Quran-Burning Church Wants to ‘Shock The World Into Focus’

September 8, 2010 - 4:47 AM
The Florida church planning to burn copies of the Quran on the anniversary of 9-11 offered "five more reasons" for doing so on Tuesday. It also took a swipe at critics, including 'U.S. generals,' over freedom of speech.
Quran-burning, Terry Jones

The Rev. Terry Jones of the Dove World Outreach Center in Gainesville, Fla., caused an international uproar with his plan to burn copies of the Quran on church grounds to mark the Sept. 11, 2001 terrorist attacks on the United States. (AP Photo/John Raoux)

(CNSNews.com) – Showing no sign of backing down under growing pressure, the Florida church planning to burn copies of the Quran on the anniversary of 9/11 offered “five more reasons” for doing so on Tuesday. It also took a swipe at critics, including “U.S. generals,” over freedom of speech.
 
An issue that has been simmering for two months sparked a fresh media frenzy following General David Petraeus’ warning Monday that the planned Quran-burning by the Gainesville-based Dove World Outreach Center could endanger American troops in Afghanistan and be used to incite violence around the world.
 
Secretary of State Hillary Clinton on Tuesday evening commented to a mostly Muslim audience on Dove World pastor Terry Jones’ “plans to burn the Holy Quran on September 11.”
 
“I am heartened by the clear, unequivocal condemnation of this disrespectful, disgraceful act that has come from American religious leaders of all faiths, from evangelical Christians to Jewish rabbis, as well as secular U.S. leaders and opinion-makers.”
 
She was speaking to guests, including ambassadors and diplomats and “70 young American Muslim leaders,” at an Iftar (a Ramadan fast-breaking dinner) at the State Department.
 
Clinton may also address the issue during a major foreign policy address at the Council on Foreign Relations on Wednesday, State Department spokesman Philip Crowley said Tuesday.
 
Crowley called the Quran-burning plans “un-American.”
 
“While it may well be within someone’s rights to take this action, we believe and hope that cooler heads will prevail and other ways can be found to promote a dialogue among the world’s greatest religions,” he said.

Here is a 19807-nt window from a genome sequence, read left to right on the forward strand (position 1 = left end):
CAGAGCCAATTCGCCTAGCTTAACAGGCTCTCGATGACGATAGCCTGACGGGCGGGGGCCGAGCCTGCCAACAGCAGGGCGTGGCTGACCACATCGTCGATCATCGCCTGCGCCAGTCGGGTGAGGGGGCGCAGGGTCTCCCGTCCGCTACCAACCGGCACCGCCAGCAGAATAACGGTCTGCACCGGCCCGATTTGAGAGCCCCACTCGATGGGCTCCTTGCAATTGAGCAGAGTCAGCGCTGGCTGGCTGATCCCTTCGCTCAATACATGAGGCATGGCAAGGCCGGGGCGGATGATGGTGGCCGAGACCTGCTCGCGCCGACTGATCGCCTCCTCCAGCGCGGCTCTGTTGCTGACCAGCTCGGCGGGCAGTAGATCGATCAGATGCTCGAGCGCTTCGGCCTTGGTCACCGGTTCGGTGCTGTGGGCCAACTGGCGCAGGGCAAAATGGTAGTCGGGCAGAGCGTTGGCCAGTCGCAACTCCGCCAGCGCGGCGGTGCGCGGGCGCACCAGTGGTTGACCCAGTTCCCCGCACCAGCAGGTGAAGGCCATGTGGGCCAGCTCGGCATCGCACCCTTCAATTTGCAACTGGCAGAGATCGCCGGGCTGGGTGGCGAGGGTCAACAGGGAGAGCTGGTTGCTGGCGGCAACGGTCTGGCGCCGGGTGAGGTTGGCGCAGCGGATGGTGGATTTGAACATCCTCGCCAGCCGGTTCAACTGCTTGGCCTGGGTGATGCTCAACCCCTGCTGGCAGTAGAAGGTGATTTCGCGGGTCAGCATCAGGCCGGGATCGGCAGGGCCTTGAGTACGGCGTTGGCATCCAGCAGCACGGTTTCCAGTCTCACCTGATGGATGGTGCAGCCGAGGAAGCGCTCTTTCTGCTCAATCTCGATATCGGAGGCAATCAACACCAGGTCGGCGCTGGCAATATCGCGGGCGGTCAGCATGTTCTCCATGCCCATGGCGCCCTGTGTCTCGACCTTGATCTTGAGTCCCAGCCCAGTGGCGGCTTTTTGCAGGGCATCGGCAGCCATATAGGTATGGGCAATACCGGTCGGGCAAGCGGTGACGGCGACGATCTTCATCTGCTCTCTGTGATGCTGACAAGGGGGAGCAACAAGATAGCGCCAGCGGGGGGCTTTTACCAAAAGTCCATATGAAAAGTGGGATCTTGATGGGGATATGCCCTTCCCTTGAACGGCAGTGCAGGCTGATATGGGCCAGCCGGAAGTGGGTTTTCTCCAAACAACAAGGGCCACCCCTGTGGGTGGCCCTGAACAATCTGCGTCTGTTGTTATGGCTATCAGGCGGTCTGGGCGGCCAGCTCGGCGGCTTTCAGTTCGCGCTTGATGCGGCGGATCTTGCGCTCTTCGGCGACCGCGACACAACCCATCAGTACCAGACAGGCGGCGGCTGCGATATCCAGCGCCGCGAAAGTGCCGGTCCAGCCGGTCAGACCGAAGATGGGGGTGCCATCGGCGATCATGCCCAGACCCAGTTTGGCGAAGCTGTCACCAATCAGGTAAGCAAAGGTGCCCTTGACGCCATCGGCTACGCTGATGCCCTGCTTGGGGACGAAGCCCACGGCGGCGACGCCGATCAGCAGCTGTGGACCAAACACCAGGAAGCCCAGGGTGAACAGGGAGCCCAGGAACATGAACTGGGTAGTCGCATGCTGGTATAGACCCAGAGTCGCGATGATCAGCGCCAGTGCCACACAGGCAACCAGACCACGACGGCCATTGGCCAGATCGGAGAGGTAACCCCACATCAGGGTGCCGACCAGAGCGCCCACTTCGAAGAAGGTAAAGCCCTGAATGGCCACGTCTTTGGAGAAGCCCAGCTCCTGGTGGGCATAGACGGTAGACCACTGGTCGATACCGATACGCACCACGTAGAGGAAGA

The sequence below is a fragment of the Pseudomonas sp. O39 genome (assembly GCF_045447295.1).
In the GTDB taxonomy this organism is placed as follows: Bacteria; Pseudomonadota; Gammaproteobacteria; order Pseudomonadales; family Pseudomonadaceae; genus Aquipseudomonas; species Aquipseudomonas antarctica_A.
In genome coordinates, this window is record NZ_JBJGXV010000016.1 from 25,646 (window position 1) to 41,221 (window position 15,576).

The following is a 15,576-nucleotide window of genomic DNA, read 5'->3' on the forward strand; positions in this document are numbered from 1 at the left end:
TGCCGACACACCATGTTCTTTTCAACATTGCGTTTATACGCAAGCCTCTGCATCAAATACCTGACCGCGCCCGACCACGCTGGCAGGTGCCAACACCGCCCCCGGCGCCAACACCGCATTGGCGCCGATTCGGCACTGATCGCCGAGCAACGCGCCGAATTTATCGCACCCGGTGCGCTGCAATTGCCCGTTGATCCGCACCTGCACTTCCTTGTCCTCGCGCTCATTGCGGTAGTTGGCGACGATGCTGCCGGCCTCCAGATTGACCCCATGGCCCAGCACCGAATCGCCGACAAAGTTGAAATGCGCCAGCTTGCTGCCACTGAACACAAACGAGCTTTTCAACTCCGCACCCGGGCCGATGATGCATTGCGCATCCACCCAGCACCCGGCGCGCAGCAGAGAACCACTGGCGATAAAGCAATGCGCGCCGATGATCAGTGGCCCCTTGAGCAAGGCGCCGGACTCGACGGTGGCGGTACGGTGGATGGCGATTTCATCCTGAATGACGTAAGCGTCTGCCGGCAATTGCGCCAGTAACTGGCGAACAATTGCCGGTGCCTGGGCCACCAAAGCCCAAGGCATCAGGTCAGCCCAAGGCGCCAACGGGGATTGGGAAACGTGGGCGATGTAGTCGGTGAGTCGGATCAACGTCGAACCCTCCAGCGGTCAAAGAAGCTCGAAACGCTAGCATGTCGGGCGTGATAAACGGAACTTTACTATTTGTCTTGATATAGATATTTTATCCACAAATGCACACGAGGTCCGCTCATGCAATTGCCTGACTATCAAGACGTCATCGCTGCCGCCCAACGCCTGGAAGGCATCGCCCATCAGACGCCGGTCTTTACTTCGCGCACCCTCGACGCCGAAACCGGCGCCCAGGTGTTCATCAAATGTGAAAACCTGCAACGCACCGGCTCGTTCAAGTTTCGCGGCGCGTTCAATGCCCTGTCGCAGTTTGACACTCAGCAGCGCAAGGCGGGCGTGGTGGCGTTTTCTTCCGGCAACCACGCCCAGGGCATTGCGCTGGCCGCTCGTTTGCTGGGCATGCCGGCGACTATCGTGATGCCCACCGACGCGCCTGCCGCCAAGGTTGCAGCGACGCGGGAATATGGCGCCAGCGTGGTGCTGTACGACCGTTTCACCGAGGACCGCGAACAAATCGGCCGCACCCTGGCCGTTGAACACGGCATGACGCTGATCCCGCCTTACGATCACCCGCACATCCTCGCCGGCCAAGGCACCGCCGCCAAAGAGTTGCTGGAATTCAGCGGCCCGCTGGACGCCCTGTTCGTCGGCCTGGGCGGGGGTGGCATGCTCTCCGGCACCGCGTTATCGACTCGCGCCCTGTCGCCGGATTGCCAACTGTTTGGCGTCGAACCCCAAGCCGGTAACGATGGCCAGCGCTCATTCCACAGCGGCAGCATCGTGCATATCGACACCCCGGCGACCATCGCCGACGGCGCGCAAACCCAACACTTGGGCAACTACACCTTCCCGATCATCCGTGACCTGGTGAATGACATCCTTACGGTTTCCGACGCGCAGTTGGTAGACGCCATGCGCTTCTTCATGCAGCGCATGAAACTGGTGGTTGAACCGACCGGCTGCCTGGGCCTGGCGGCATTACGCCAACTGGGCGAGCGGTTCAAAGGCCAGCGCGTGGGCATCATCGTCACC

Crowley said the incident could endanger not only U.S. troops but also diplomats and citizens abroad.
 
Jones said in a number of interviews Tuesday the church planned to go ahead with the event on Saturday.
 
His church, which earlier put forward 10 reasons why it thought the Quran should be burned, added another five in an online posting Tuesday: “Shock the world into focus …get people to start asking hard questions …remind the world we still have freedom of speech … expose the truth … [and] force the world into action.”
 
“Amidst the capitulation of U.S. generals, municipal fire departments, and various religious leaders, it seems appropriate to provide a reminder for those who are not too familiar with certain inalienable rights of Americans …” it says, then goes on to quote the 1st Amendment of the U.S. Constitution.
 
The posting ends with a comment about the warnings of violent reprisals.
 
“A small church, in a small town, down a back road, burning copies of its own books, on its own property, is not responsible for the violent actions anyone may take in retaliation to our protest,” it says. “If violence happens in reaction to this, the violence was not caused by us, it has just been exposed.”
 
‘Brothers and sisters in Christ at risk’